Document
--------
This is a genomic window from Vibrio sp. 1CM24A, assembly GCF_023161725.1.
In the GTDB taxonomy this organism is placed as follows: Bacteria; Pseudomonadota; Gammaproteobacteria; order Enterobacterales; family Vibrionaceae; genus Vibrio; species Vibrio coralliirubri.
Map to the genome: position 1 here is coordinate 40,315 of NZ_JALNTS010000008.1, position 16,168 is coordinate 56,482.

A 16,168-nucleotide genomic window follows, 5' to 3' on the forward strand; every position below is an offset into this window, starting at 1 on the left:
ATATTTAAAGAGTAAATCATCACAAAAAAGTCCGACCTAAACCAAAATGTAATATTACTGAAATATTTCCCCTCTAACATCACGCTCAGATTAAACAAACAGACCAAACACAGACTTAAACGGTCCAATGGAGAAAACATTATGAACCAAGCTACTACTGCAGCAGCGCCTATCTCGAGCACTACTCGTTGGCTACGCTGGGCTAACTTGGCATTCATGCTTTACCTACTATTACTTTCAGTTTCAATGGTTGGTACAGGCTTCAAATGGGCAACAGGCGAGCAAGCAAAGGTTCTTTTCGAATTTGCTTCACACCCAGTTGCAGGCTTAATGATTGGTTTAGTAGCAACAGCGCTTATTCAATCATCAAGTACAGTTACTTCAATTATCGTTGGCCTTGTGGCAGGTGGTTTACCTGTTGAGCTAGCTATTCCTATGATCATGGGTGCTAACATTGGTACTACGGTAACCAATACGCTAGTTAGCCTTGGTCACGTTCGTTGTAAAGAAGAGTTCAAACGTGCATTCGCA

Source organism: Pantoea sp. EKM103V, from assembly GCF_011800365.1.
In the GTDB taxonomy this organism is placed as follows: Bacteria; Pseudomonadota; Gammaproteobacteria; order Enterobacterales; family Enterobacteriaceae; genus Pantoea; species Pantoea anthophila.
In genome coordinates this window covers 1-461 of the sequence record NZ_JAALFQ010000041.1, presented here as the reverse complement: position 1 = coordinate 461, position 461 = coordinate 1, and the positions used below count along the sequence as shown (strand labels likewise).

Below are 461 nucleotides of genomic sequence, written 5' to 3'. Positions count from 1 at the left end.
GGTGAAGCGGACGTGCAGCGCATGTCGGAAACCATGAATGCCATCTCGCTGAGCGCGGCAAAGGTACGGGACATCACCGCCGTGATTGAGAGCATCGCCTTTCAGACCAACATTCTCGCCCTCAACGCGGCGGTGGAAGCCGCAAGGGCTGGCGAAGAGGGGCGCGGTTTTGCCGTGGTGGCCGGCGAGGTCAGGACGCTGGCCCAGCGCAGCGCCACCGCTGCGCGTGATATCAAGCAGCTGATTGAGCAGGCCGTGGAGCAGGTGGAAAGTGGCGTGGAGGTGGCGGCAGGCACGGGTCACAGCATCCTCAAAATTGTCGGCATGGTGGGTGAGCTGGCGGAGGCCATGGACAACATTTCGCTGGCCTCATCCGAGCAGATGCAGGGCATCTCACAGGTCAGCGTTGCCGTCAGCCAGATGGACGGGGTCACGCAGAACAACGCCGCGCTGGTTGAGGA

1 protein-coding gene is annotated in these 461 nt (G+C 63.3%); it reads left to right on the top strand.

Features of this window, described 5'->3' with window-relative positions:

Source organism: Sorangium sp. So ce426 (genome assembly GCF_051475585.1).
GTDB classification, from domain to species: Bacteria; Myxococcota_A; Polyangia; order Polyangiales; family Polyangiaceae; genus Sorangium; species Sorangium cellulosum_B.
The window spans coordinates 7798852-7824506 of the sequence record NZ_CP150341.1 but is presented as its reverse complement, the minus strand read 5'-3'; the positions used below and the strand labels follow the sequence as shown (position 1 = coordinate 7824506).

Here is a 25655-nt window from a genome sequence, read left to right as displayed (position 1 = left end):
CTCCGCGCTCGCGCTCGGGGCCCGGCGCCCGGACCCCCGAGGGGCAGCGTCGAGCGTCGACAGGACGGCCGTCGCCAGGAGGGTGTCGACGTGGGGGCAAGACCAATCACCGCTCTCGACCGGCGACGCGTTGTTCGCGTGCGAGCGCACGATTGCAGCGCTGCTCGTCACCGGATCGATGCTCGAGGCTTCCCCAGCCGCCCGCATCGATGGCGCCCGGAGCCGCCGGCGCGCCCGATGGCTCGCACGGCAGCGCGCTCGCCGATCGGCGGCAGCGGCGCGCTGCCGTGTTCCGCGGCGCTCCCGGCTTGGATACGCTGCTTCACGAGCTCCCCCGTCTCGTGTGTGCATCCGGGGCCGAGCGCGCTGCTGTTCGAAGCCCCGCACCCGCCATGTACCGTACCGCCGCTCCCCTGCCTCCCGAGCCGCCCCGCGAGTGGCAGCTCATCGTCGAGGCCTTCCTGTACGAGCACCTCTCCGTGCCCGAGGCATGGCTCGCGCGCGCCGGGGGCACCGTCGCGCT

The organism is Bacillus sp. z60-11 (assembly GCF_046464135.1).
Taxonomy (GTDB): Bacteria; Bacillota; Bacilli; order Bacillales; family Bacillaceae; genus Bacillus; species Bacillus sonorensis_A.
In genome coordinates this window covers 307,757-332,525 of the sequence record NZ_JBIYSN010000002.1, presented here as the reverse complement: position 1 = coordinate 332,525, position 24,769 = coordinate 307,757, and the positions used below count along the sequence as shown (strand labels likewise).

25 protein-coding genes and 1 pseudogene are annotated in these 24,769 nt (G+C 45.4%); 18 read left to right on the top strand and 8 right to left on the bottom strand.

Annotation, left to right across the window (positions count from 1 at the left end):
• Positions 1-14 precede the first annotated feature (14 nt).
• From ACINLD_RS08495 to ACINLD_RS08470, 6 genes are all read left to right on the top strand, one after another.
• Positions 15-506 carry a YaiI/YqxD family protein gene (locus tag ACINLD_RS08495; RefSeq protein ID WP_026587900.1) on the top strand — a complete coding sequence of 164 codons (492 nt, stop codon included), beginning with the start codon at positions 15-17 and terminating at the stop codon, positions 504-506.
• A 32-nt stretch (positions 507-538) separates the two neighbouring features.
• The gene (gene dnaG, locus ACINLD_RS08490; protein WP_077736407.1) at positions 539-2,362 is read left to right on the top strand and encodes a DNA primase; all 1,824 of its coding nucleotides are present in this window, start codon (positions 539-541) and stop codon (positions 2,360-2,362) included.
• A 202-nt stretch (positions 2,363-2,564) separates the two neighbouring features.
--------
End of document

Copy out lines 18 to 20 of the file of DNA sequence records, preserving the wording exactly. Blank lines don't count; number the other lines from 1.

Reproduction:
The organism is Bacillus sp. z60-11 (assembly GCF_046464135.1).
Taxonomy (GTDB): Bacteria; Bacillota; Bacilli; order Bacillales; family Bacillaceae; genus Bacillus; species Bacillus sonorensis_A.
In genome coordinates this window covers 307,757-332,525 of the sequence record NZ_JBIYSN010000002.1, presented here as the reverse complement: position 1 = coordinate 332,525, position 24,769 = coordinate 307,757, and the positions used below count along the sequence as shown (strand labels likewise).